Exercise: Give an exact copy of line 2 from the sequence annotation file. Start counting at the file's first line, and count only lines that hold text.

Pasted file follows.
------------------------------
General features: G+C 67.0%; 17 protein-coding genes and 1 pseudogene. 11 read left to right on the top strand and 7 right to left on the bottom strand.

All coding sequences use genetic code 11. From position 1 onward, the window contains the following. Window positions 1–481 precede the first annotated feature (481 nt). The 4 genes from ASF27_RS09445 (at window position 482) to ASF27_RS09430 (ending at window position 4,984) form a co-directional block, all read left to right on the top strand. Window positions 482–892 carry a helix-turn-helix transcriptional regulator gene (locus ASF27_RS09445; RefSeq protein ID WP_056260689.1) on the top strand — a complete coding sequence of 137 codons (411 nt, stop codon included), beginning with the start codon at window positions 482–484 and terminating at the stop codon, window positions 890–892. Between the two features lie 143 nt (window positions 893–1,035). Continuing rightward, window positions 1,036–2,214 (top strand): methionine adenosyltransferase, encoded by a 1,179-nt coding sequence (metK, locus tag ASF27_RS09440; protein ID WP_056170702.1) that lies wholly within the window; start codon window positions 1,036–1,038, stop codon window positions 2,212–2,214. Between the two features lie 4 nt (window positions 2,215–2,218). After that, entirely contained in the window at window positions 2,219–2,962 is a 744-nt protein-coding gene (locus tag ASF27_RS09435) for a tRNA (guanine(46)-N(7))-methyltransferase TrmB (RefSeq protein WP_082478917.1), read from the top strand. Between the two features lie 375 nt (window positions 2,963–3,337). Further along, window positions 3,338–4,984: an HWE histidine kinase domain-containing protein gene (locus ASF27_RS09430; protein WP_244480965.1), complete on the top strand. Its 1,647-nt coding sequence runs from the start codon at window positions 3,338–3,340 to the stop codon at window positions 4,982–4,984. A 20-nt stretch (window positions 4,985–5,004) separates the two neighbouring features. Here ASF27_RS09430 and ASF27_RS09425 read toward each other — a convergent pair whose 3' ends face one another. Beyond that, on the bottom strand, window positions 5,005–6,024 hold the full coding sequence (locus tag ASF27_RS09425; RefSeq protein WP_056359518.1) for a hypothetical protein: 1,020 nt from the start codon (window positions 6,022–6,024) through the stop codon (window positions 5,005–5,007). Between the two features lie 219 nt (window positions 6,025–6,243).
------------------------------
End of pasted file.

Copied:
All coding sequences use genetic code 11. From position 1 onward, the window contains the following. Window positions 1–481 precede the first annotated feature (481 nt). The 4 genes from ASF27_RS09445 (at window position 482) to ASF27_RS09430 (ending at window position 4,984) form a co-directional block, all read left to right on the top strand. Window positions 482–892 carry a helix-turn-helix transcriptional regulator gene (locus ASF27_RS09445; RefSeq protein ID WP_056260689.1) on the top strand — a complete coding sequence of 137 codons (411 nt, stop codon included), beginning with the start codon at window positions 482–484 and terminating at the stop codon, window positions 890–892. Between the two features lie 143 nt (window positions 893–1,035). Continuing rightward, window positions 1,036–2,214 (top strand): methionine adenosyltransferase, encoded by a 1,179-nt coding sequence (metK, locus tag ASF27_RS09440; protein ID WP_056170702.1) that lies wholly within the window; start codon window positions 1,036–1,038, stop codon window positions 2,212–2,214. Between the two features lie 4 nt (window positions 2,215–2,218). After that, entirely contained in the window at window positions 2,219–2,962 is a 744-nt protein-coding gene (locus tag ASF27_RS09435) for a tRNA (guanine(46)-N(7))-methyltransferase TrmB (RefSeq protein WP_082478917.1), read from the top strand. Between the two features lie 375 nt (window positions 2,963–3,337). Further along, window positions 3,338–4,984: an HWE histidine kinase domain-containing protein gene (locus ASF27_RS09430; protein WP_244480965.1), complete on the top strand. Its 1,647-nt coding sequence runs from the start codon at window positions 3,338–3,340 to the stop codon at window positions 4,982–4,984. A 20-nt stretch (window positions 4,985–5,004) separates the two neighbouring features. Here ASF27_RS09430 and ASF27_RS09425 read toward each other — a convergent pair whose 3' ends face one another. Beyond that, on the bottom strand, window positions 5,005–6,024 hold the full coding sequence (locus tag ASF27_RS09425; RefSeq protein WP_056359518.1) for a hypothetical protein: 1,020 nt from the start codon (window positions 6,022–6,024) through the stop codon (window positions 5,005–5,007). Between the two features lie 219 nt (window positions 6,025–6,243).